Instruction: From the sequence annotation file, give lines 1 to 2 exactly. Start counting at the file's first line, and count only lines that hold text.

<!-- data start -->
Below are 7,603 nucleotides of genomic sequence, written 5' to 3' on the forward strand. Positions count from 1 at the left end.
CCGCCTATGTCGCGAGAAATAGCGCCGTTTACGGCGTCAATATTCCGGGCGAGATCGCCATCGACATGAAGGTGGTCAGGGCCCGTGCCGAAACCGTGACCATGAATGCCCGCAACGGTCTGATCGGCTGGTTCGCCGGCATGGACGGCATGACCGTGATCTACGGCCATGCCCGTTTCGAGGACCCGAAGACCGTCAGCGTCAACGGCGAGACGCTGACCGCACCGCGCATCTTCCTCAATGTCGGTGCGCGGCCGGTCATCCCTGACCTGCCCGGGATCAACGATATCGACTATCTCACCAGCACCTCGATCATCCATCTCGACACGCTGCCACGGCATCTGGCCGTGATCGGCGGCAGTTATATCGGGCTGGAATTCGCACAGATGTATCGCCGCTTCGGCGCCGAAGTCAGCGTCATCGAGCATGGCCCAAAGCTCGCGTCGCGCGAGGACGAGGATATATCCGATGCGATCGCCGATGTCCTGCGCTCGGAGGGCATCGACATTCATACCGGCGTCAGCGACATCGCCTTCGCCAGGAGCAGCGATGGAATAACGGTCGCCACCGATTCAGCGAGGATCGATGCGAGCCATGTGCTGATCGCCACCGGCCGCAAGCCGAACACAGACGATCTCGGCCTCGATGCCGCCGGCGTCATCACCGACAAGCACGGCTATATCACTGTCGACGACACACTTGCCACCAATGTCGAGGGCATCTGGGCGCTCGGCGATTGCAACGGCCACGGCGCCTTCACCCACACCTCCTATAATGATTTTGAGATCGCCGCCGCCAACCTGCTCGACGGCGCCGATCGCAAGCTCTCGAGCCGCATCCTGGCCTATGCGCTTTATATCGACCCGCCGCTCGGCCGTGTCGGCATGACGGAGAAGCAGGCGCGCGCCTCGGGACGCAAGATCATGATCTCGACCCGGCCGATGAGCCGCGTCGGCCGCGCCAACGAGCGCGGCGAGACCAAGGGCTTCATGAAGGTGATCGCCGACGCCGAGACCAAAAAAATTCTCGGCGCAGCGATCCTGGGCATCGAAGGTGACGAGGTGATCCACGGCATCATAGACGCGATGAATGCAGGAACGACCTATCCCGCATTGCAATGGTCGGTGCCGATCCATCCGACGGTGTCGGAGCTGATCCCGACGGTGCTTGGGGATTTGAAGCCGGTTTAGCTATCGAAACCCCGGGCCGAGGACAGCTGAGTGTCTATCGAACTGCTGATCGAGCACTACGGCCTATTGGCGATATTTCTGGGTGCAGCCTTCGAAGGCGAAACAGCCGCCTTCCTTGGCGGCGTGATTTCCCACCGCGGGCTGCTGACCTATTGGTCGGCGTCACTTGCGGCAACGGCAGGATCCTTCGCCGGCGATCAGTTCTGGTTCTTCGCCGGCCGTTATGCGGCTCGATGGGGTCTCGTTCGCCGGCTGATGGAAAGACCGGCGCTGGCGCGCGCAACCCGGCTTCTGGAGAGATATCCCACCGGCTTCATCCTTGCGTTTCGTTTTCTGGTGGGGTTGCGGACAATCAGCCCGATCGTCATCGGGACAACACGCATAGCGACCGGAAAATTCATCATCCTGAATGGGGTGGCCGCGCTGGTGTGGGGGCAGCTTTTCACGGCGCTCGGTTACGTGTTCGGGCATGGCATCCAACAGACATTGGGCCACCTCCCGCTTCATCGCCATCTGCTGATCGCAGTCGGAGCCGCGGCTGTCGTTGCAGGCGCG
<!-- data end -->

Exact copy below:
Below are 7,603 nucleotides of genomic sequence, written 5' to 3' on the forward strand. Positions count from 1 at the left end.
CCGCCTATGTCGCGAGAAATAGCGCCGTTTACGGCGTCAATATTCCGGGCGAGATCGCCATCGACATGAAGGTGGTCAGGGCCCGTGCCGAAACCGTGACCATGAATGCCCGCAACGGTCTGATCGGCTGGTTCGCCGGCATGGACGGCATGACCGTGATCTACGGCCATGCCCGTTTCGAGGACCCGAAGACCGTCAGCGTCAACGGCGAGACGCTGACCGCACCGCGCATCTTCCTCAATGTCGGTGCGCGGCCGGTCATCCCTGACCTGCCCGGGATCAACGATATCGACTATCTCACCAGCACCTCGATCATCCATCTCGACACGCTGCCACGGCATCTGGCCGTGATCGGCGGCAGTTATATCGGGCTGGAATTCGCACAGATGTATCGCCGCTTCGGCGCCGAAGTCAGCGTCATCGAGCATGGCCCAAAGCTCGCGTCGCGCGAGGACGAGGATATATCCGATGCGATCGCCGATGTCCTGCGCTCGGAGGGCATCGACATTCATACCGGCGTCAGCGACATCGCCTTCGCCAGGAGCAGCGATGGAATAACGGTCGCCACCGATTCAGCGAGGATCGATGCGAGCCATGTGCTGATCGCCACCGGCCGCAAGCCGAACACAGACGATCTCGGCCTCGATGCCGCCGGCGTCATCACCGACAAGCACGGCTATATCACTGTCGACGACACACTTGCCACCAATGTCGAGGGCATCTGGGCGCTCGGCGATTGCAACGGCCACGGCGCCTTCACCCACACCTCCTATAATGATTTTGAGATCGCCGCCGCCAACCTGCTCGACGGCGCCGATCGCAAGCTCTCGAGCCGCATCCTGGCCTATGCGCTTTATATCGACCCGCCGCTCGGCCGTGTCGGCATGACGGAGAAGCAGGCGCGCGCCTCGGGACGCAAGATCATGATCTCGACCCGGCCGATGAGCCGCGTCGGCCGCGCCAACGAGCGCGGCGAGACCAAGGGCTTCATGAAGGTGATCGCCGACGCCGAGACCAAAAAAATTCTCGGCGCAGCGATCCTGGGCATCGAAGGTGACGAGGTGATCCACGGCATCATAGACGCGATGAATGCAGGAACGACCTATCCCGCATTGCAATGGTCGGTGCCGATCCATCCGACGGTGTCGGAGCTGATCCCGACGGTGCTTGGGGATTTGAAGCCGGTTTAGCTATCGAAACCCCGGGCCGAGGACAGCTGAGTGTCTATCGAACTGCTGATCGAGCACTACGGCCTATTGGCGATATTTCTGGGTGCAGCCTTCGAAGGCGAAACAGCCGCCTTCCTTGGCGGCGTGATTTCCCACCGCGGGCTGCTGACCTATTGGTCGGCGTCACTTGCGGCAACGGCAGGATCCTTCGCCGGCGATCAGTTCTGGTTCTTCGCCGGCCGTTATGCGGCTCGATGGGGTCTCGTTCGCCGGCTGATGGAAAGACCGGCGCTGGCGCGCGCAACCCGGCTTCTGGAGAGATATCCCACCGGCTTCATCCTTGCGTTTCGTTTTCTGGTGGGGTTGCGGACAATCAGCCCGATCGTCATCGGGACAACACGCATAGCGACCGGAAAATTCATCATCCTGAATGGGGTGGCCGCGCTGGTGTGGGGGCAGCTTTTCACGGCGCTCGGTTACGTGTTCGGGCATGGCATCCAACAGACATTGGGCCACCTCCCGCTTCATCGCCATCTGCTGATCGCAGTCGGAGCCGCGGCTGTCGTTGCAGGCGCG